That’s a long-winded rant just to get to how this affects the A’s. It comes down to one suggestion for Lewis Wolff: Play nice with Comcast. CSN opened up shop in California last fall when they got the nod to carry Sacramento Kings games. They’ve positioned themselves as the Central Valley’s RSN, and they’re poised for a bigger advance throughout California. They are on digital cable throughout the Bay Area (channel 401 if you’re interested). They don’t have any of the Bay Area’s major pro teams yet, but you can be sure that as each team’s contracts expire, Comcast will swoop in for the kill. They have the built-in advantage over Fox Sports Net because of that distributor position. It could turn out good for viewers as it may cause a sort of bidding war, and FSN, which has a difficult time carrying 4 teams (Giants, A’s, Warriors, Sharks), may step away a bit, allowing for better coverage for all teams. That is, unless you like hunting for FSN+.

Comcast will be the ultimate roadblock for the A’s if Wolff were interested in setting up his own RSN. Comcast could use the same tactics they used with YES/Yankees, or even drive an RSN out of business, as they did in Minnesota.

Coliseum South photo overview

I’ve posted the PDF for the next photo site overview, this time for Coliseum South. For some conjecture on how I think development might go, click here. Next up is the Coliseum Parking Lot overview, though it will have fewer pictures. Enjoy.

Estuary Photo Overview

After the A’s unusual 1-0 win over The O.C., I drove out to the Estuary to finish taking pictures of the site. For those that are curious about what the Estuary site is, I’ve compiled the pictures into a PDF presentation with captions and descriptions. For now, I’ve refrained from adding much of the information in my previous Estuary posts, but at some point I’ll put it into a complete site analysis.

I intend to give all of the likely candidate sites this same treatment. The sites I will cover are:

  1. Estuary (Oak-to-9th)
  2. Oakland Coliseum South (Hegenberger/HomeBase)
  3. Oakland Coliseum Parking Lot (B & C lot)
  4. Oakland Uptown (Telegraph/San Pablo & 18th/20th St)
  5. Oakland Howard Terminal (west of Jack London Square)
  6. San Jose Diridon South
  7. San Jose Reed & Graham Plant
  8. Fremont Warm Springs
  9. other sites as they are publicized

Here’s the link for the Estuary presentation. You’ll need Adobe Acrobat or another PDF viewer to open the file.

Pointers or suggestions are appreciated.

Diridon South update – KRON

KRON-4 profiled the Diridon South site on their 5 p.m. newscast earlier this evening. There is a news story and a video clip on that same page.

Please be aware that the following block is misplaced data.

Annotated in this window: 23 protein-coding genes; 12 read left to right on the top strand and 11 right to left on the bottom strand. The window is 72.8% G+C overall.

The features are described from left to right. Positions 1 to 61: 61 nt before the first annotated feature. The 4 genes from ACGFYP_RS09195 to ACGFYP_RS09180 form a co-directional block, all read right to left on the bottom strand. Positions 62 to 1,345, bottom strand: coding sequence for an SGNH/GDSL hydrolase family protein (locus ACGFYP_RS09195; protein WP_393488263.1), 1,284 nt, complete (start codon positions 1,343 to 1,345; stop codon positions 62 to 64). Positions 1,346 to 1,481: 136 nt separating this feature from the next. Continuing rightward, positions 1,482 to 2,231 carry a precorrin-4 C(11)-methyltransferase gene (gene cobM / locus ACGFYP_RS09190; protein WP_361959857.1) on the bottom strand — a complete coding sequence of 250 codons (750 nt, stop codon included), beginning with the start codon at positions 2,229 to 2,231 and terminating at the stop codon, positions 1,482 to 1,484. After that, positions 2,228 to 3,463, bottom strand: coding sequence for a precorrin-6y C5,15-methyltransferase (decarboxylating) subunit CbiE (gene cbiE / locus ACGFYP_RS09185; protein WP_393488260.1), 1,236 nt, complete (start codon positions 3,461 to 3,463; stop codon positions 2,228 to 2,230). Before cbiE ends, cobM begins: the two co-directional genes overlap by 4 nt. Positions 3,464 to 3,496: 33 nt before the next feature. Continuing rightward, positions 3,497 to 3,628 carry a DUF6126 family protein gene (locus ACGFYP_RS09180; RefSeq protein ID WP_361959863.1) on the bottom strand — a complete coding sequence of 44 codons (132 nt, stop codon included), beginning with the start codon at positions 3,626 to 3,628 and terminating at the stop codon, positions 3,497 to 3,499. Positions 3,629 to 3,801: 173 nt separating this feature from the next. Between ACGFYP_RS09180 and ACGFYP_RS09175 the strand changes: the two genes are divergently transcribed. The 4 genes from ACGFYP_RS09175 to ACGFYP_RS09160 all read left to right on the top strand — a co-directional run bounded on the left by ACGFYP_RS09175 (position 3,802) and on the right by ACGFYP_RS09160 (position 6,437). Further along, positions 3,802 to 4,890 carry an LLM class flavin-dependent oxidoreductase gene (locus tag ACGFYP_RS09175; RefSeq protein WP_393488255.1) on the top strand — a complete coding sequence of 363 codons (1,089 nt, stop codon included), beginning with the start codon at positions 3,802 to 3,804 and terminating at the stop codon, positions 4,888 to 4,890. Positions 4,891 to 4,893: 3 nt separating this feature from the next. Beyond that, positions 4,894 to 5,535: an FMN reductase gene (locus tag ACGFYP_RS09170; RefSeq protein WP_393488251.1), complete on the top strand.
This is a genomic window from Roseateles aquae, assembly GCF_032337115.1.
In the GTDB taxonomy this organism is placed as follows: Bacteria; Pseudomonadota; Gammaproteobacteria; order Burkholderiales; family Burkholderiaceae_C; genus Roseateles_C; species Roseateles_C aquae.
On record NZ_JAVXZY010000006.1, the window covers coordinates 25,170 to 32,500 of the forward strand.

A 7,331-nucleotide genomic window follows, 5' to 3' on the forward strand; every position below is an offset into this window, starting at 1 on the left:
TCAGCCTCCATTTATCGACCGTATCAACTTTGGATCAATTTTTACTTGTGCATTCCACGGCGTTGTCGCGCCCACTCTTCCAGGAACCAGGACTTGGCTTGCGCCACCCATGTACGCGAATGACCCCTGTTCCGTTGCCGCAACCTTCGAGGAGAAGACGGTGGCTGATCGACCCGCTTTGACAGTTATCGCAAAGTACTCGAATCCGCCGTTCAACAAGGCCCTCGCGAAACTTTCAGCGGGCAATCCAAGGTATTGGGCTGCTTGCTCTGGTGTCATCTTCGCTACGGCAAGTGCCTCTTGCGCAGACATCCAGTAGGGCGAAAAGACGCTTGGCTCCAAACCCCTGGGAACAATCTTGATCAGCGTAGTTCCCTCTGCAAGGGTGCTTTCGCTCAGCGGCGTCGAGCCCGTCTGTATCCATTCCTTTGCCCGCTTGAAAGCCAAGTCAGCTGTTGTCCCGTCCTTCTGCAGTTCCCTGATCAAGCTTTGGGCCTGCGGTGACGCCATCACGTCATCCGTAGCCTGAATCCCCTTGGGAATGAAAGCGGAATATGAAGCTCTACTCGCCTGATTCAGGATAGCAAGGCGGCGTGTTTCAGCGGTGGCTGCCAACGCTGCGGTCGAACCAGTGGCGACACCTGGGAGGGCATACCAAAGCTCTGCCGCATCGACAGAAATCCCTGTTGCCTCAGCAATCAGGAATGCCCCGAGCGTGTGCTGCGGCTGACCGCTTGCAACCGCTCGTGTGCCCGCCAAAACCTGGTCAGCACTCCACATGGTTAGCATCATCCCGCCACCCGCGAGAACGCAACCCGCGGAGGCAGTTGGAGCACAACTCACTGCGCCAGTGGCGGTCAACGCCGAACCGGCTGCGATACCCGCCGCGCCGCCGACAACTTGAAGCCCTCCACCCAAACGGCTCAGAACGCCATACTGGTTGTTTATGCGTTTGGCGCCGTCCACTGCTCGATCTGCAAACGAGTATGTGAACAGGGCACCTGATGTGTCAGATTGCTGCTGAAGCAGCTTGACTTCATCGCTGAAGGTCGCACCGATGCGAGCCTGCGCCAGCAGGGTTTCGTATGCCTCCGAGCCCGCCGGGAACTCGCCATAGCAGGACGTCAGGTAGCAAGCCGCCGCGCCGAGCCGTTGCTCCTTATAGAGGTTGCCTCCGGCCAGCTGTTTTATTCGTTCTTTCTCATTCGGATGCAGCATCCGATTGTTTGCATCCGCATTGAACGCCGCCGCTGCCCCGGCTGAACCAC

Important in the story is the following:

But the head of the redevelopment agency says that’s simply not true because the money to purchase the 14-acre site is coming from the sale of several properties already owned by the city.

“In the last year, we have spent $20 million on neighborhoods, Mavrogenes said. “We have another $34 million this year and another $20 million next year, so this will not affect that at all.”

I’m somewhat skeptical of this, but I suppose it’s possible.

San Jose pursues ballpark site, other neighborhoods left out in the cold?

Barry Witt of the Merc writes that on Tuesday, San Jose mayor Ron Gonzales and the City Council held a closed-door session to approve the Redevelopment Agency’s pursuit of the 13.9-acre Diridon South site, which has 10 separate property owners. This has leaders in other San Jose neighborhoods worried that funds used to purchase the properties, valued at $20-40 million, will be diverted from their projects.

Where does this money come from, you ask? SJRA has a large pool of money available to them tax increment funds, loans, and other sources. Most of this is reserved for other projects, but there’s always some unreserved portion remaining. The unreserved portion usually gets allocated as well, but sometimes it’s left to accrue interest.

The kicker is that analysts projected a $25 million operating surplus for SJRA in its five-year plan (2004-05 to 2008-09). A proposal had that surplus go into a Priority Future Projects list, on which such projects could be acted upon in the first two years of a revised budget, but it could just as easily be used for a ballpark site, since SJRA doesn’t require any major discussions or hearings to change how unreserved funds are spent.

The mayor and city council argue that SJRA’s budget will be big enough to handle all consituents’ concerns, but if the price tag on Diridon South escalates to near the $40 million mark, SJRA might have a tough time figuring out where the rest of the money comes from. It’s not expected that any funds would be diverted or extra loans taken out to secure the site, but it’s not out of the realm of possibility.

The other question to ask is “Why doesn’t SJRA send this money back into the general fund to offset the budget shortfall?” A good question that has a very simple answer – they don’t have to.